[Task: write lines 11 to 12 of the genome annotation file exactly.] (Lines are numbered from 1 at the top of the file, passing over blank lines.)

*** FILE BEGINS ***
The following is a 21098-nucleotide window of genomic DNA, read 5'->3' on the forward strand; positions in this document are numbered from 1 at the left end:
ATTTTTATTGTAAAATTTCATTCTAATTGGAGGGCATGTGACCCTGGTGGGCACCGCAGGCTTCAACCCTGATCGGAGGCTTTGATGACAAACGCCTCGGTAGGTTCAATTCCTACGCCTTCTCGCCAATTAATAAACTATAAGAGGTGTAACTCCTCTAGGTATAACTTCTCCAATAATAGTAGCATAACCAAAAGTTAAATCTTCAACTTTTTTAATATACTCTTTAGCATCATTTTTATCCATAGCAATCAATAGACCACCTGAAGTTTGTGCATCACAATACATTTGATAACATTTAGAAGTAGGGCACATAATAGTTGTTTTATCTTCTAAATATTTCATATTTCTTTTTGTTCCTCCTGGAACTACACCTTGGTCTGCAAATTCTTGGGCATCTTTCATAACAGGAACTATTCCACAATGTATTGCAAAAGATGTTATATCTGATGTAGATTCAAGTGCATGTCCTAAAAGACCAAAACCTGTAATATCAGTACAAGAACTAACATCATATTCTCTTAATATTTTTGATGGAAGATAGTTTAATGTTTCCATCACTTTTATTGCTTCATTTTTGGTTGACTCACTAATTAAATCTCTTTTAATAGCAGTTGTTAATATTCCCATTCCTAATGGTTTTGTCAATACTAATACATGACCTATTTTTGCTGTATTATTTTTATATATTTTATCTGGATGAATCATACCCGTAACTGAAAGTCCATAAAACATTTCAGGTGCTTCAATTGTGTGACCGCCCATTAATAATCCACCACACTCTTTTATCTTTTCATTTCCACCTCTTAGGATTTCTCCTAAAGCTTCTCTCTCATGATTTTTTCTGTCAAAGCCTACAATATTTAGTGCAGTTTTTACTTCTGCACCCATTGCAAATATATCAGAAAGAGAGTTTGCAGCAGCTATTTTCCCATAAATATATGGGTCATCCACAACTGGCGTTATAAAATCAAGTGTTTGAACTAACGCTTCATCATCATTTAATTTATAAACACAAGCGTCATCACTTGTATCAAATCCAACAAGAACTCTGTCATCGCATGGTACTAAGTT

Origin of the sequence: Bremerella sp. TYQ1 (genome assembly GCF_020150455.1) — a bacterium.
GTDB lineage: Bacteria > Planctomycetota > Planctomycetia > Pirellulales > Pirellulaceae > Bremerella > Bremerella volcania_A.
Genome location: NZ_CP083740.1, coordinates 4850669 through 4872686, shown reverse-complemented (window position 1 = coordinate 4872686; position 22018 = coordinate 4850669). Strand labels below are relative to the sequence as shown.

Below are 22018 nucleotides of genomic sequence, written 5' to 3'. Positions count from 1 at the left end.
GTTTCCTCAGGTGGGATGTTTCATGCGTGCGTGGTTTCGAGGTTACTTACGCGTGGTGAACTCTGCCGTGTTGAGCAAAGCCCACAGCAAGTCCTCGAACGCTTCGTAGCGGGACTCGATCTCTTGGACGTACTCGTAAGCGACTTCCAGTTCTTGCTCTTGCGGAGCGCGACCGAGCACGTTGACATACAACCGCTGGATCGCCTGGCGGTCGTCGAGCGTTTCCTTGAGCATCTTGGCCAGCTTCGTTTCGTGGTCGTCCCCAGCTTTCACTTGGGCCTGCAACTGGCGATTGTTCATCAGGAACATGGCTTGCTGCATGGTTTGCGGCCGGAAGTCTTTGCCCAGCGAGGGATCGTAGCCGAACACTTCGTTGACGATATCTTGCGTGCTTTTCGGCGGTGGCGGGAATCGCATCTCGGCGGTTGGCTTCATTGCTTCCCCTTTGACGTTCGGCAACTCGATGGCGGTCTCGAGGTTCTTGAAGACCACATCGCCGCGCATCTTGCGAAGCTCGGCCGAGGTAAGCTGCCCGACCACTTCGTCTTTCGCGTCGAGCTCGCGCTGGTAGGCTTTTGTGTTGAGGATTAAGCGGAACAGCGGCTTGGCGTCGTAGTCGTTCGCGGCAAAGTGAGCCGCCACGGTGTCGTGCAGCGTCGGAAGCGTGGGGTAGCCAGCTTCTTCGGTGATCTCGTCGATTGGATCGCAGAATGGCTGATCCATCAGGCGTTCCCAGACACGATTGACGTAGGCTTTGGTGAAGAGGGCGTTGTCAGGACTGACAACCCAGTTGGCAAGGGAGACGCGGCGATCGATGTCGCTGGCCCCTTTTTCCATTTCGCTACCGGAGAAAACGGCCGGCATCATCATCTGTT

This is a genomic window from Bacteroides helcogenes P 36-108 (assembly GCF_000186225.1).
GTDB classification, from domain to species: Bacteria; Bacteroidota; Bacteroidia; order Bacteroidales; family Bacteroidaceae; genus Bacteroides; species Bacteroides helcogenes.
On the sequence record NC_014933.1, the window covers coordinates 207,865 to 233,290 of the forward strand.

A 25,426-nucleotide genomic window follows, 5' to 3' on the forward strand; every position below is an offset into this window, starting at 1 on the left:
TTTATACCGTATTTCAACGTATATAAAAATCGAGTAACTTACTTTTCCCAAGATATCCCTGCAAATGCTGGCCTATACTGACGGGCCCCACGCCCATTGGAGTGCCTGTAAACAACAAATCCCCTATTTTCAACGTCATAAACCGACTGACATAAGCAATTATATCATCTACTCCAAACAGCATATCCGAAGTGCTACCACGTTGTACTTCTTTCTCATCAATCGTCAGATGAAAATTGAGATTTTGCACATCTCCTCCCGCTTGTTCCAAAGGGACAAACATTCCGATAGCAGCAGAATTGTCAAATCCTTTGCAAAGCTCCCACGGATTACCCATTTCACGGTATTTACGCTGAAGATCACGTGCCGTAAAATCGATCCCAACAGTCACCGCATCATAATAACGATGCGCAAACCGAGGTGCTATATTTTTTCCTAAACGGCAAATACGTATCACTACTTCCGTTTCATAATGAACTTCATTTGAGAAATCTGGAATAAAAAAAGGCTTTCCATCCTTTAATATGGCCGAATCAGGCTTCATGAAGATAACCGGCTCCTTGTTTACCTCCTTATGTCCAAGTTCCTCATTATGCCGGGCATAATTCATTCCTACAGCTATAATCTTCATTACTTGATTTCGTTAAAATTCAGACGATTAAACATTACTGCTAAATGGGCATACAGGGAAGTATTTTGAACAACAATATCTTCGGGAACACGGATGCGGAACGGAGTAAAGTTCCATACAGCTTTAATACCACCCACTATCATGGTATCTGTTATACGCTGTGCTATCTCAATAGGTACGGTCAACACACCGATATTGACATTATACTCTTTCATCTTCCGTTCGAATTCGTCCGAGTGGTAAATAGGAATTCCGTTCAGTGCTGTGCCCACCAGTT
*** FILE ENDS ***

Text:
A 25,426-nucleotide genomic window follows, 5' to 3' on the forward strand; every position below is an offset into this window, starting at 1 on the left:
TTTATACCGTATTTCAACGTATATAAAAATCGAGTAACTTACTTTTCCCAAGATATCCCTGCAAATGCTGGCCTATACTGACGGGCCCCACGCCCATTGGAGTGCCTGTAAACAACAAATCCCCTATTTTCAACGTCATAAACCGACTGACATAAGCAATTATATCATCTACTCCAAACAGCATATCCGAAGTGCTACCACGTTGTACTTCTTTCTCATCAATCGTCAGATGAAAATTGAGATTTTGCACATCTCCTCCCGCTTGTTCCAAAGGGACAAACATTCCGATAGCAGCAGAATTGTCAAATCCTTTGCAAAGCTCCCACGGATTACCCATTTCACGGTATTTACGCTGAAGATCACGTGCCGTAAAATCGATCCCAACAGTCACCGCATCATAATAACGATGCGCAAACCGAGGTGCTATATTTTTTCCTAAACGGCAAATACGTATCACTACTTCCGTTTCATAATGAACTTCATTTGAGAAATCTGGAATAAAAAAAGGCTTTCCATCCTTTAATATGGCCGAATCAGGCTTCATGAAGATAACCGGCTCCTTGTTTACCTCCTTATGTCCAAGTTCCTCATTATGCCGGGCATAATTCATTCCTACAGCTATAATCTTCATTACTTGATTTCGTTAAAATTCAGACGATTAAACATTACTGCTAAATGGGCATACAGGGAAGTATTTTGAACAACAATATCTTCGGGAACACGGATGCGGAACGGAGTAAAGTTCCATACAGCTTTAATACCACCCACTATCATGGTATCTGTTATACGCTGTGCTATCTCAATAGGTACGGTCAACACACCGATATTGACATTATACTCTTTCATCTTCCGTTCGAATTCGTCCGAGTGGTAAATAGGAATTCCGTTCAGTGCTGTGCCCACCAGTT